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SABC vs Hlaudi Motsoeneng: The Payback Battle Takes a Major Turn

SCA grants hlaudi motsoeneng to challenge the SABC and SIU's decision

The Supreme Court of Appeal granted Hlaudi Motsoeneng, the former COO of the South African Broadcasting Corporation (SABC), the right to contest the decision of the corporation and the Special Investigations Unit (SIU) to require him to repay the millions of rands in bonuses he received from the public broadcaster. The SCA decided to change its mind about its initial ruling.

The South African Broadcasting Corporation board of directors awarded Motsoeneng an R11 million fee in 2016, but the Joburg High Court later ruled that this was illegal and invalid, and he was required to pay it back to the public broadcaster.

hlaudi motsoeneng former sabc coo

By the time interest is taken into account, the total amount that he is required to repay has increased to R18 million.

In return for Motsoeneng’s assistance in negotiating a deal with MultiChoice regarding broadcast rights, which included access to the corporation’s archives, the previous board of directors of the South African Broadcasting Corporation agreed to pay him the sum.

He had previously claimed there was nothing wrong with him receiving a “success fee.”

Motsoeneng filed an appeal against the decision that the Special Investigations Unit (SIU), the South African Broadcasting Corporation Pension Fund, and the SABC had made to require him to repay the broadcaster millions of rands.

outside view appeal court in bloemfontein

On January 23, the Supreme Court of Appeal rejected Motsoeneng’s request for authorization to appeal. Also evaluated were the costs.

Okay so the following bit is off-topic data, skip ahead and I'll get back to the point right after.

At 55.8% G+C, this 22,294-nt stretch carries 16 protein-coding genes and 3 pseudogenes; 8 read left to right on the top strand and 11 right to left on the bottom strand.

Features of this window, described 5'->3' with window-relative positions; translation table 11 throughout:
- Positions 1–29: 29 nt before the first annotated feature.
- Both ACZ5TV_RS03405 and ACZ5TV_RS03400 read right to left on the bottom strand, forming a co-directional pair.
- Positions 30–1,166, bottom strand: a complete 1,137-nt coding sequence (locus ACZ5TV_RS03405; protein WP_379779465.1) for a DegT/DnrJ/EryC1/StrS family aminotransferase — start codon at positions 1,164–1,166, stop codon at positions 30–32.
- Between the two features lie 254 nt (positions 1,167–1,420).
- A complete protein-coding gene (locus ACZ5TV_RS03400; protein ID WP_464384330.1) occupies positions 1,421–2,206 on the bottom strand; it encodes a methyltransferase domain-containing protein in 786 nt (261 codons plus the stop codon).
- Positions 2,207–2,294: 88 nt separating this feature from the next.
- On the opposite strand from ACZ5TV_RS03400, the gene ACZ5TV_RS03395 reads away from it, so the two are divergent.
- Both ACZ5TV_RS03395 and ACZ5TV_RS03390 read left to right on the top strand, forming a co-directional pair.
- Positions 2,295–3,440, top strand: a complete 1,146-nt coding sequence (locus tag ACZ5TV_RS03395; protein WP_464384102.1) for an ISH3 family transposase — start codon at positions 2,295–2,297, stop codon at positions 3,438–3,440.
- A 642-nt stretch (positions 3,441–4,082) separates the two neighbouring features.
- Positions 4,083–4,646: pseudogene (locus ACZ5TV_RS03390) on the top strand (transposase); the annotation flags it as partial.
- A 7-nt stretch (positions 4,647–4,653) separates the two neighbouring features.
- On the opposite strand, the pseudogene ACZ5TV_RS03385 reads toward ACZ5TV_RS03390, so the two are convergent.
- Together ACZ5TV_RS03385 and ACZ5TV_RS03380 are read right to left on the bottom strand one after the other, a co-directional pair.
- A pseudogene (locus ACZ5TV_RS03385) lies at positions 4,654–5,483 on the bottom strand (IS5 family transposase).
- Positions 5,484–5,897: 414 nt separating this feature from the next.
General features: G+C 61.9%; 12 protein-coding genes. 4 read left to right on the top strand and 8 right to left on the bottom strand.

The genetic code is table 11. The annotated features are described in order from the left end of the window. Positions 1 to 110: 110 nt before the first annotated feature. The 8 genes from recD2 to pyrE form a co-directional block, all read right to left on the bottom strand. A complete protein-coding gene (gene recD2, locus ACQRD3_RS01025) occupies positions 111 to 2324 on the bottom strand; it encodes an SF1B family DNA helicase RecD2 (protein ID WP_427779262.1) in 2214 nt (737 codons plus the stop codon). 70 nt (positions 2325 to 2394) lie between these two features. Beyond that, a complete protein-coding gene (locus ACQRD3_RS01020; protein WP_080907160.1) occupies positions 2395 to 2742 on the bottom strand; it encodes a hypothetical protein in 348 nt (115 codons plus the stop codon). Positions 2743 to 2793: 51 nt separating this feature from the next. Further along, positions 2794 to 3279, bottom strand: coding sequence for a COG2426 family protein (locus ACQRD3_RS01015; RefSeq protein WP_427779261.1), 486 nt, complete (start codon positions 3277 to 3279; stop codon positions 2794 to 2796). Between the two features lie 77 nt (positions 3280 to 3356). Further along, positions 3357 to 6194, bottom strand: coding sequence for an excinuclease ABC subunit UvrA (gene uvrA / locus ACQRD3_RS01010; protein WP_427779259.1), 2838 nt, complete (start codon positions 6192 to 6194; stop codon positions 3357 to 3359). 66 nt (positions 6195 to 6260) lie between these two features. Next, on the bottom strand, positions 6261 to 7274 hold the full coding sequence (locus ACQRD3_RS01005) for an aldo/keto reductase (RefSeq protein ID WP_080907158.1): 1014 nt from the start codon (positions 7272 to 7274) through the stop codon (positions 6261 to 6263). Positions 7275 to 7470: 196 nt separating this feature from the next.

However, the Supreme Court of Appeal overturned its judgment and mandated that the lower court reevaluate Motsoeneng’s request for leave to appeal.

Hlaudi Motsoeneng’s argument against the SABC & SIU

In his replying affidavit, which we have already seen, Motsoeneng asserts that the South African Broadcasting Corporation paid him R6.7 million and that it also paid the South African Revenue Service (Sars) R4.7 million.

In his defence, the judge claimed that the order requiring him to “pay the SABC the monies paid to Sars was unfounded in both fact and law and was unjust and ought to be varied.”

“I contend that the court’s assessment of a just and equitable remedy in accordance with the requirements of Section 172 of the Constitution was seriously misguided in this case. The court disregarded this element. Another illustration of the severe injustice that I have experienced as a result of this situation is the fact that the High Court, in its attempt to formulate a just and equitable remedy, required me to pay interest on the money that I had already been ordered to pay. This covers both the interest that grew on the cash the broadcaster paid to Sars and the interest that grew on the cash they paid to me.

I had no idea about this. The South African Broadcasting Corporation has recovered money from employees in the past, but the organization has never requested interest. Even though the corporation made the illegal decision to pay me, it is now attempting to collect interest from me. What kind of remedy could something like this possibly be, either just or equitable? He stated the following in his affidavit, which was submitted on March 10: “This is what this court missed, and which warrants a reconsideration.”

SABC building

With permission to appeal the ruling, Hlaudi Motsoeneng claimed that his chances of success with his request had improved. He claimed that he held this view.

READ MORE: For computers and laptops, South African Broadcasting Corporation is now requesting TV license fees

“If there had been no chance that I would win my appeal, if there had been any chance at all, the Supreme Court of Appeal could not have reconsidered its decision to grant me leave to appeal.

The South African Broadcasting Corporation made the choice to pay me, and I played no part in the decision-making at all.

We have never asked the government for help in any way in the time I have worked at the broadcaster. “I have been against this thing of the corporation going to ask for bailouts,” he declared. “I have been against the public broadcaster seeking bailouts in this matter.” “South African Broadcasting Corporation and SIU are going to lose their case against me because they do not have any evidence against me,” the defendant declared.

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